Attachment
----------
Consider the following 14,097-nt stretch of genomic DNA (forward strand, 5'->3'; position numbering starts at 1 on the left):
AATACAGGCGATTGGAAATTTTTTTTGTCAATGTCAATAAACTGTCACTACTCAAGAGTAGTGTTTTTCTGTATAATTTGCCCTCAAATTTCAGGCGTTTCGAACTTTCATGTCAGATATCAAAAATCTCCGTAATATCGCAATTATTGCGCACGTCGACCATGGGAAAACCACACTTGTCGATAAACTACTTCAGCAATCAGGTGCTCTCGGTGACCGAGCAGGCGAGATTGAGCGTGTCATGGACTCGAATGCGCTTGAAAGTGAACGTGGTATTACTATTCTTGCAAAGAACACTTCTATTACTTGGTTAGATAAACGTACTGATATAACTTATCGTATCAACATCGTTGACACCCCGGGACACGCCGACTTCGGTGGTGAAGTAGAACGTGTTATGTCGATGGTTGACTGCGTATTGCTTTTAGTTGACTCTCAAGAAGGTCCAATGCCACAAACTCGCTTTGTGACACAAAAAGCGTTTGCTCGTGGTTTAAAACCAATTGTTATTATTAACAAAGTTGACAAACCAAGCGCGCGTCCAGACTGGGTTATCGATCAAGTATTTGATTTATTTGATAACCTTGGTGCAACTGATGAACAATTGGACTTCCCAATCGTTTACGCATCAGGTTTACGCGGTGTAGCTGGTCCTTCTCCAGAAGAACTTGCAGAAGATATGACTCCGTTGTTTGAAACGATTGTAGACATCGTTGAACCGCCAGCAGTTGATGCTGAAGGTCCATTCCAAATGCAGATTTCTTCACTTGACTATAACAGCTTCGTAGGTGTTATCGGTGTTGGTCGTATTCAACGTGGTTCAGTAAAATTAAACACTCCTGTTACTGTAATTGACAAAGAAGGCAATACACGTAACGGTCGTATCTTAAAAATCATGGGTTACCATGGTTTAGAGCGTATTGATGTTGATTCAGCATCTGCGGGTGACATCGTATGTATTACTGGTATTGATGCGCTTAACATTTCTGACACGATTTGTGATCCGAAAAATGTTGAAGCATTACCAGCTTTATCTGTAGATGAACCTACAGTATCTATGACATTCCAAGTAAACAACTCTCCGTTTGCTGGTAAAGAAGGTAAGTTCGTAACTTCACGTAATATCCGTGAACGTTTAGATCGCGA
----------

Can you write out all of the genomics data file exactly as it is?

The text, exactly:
Consider the following 14,097-nt stretch of genomic DNA (forward strand, 5'->3'; position numbering starts at 1 on the left):
AATACAGGCGATTGGAAATTTTTTTTGTCAATGTCAATAAACTGTCACTACTCAAGAGTAGTGTTTTTCTGTATAATTTGCCCTCAAATTTCAGGCGTTTCGAACTTTCATGTCAGATATCAAAAATCTCCGTAATATCGCAATTATTGCGCACGTCGACCATGGGAAAACCACACTTGTCGATAAACTACTTCAGCAATCAGGTGCTCTCGGTGACCGAGCAGGCGAGATTGAGCGTGTCATGGACTCGAATGCGCTTGAAAGTGAACGTGGTATTACTATTCTTGCAAAGAACACTTCTATTACTTGGTTAGATAAACGTACTGATATAACTTATCGTATCAACATCGTTGACACCCCGGGACACGCCGACTTCGGTGGTGAAGTAGAACGTGTTATGTCGATGGTTGACTGCGTATTGCTTTTAGTTGACTCTCAAGAAGGTCCAATGCCACAAACTCGCTTTGTGACACAAAAAGCGTTTGCTCGTGGTTTAAAACCAATTGTTATTATTAACAAAGTTGACAAACCAAGCGCGCGTCCAGACTGGGTTATCGATCAAGTATTTGATTTATTTGATAACCTTGGTGCAACTGATGAACAATTGGACTTCCCAATCGTTTACGCATCAGGTTTACGCGGTGTAGCTGGTCCTTCTCCAGAAGAACTTGCAGAAGATATGACTCCGTTGTTTGAAACGATTGTAGACATCGTTGAACCGCCAGCAGTTGATGCTGAAGGTCCATTCCAAATGCAGATTTCTTCACTTGACTATAACAGCTTCGTAGGTGTTATCGGTGTTGGTCGTATTCAACGTGGTTCAGTAAAATTAAACACTCCTGTTACTGTAATTGACAAAGAAGGCAATACACGTAACGGTCGTATCTTAAAAATCATGGGTTACCATGGTTTAGAGCGTATTGATGTTGATTCAGCATCTGCGGGTGACATCGTATGTATTACTGGTATTGATGCGCTTAACATTTCTGACACGATTTGTGATCCGAAAAATGTTGAAGCATTACCAGCTTTATCTGTAGATGAACCTACAGTATCTATGACATTCCAAGTAAACAACTCTCCGTTTGCTGGTAAAGAAGGTAAGTTCGTAACTTCACGTAATATCCGTGAACGTTTAGATCGCGA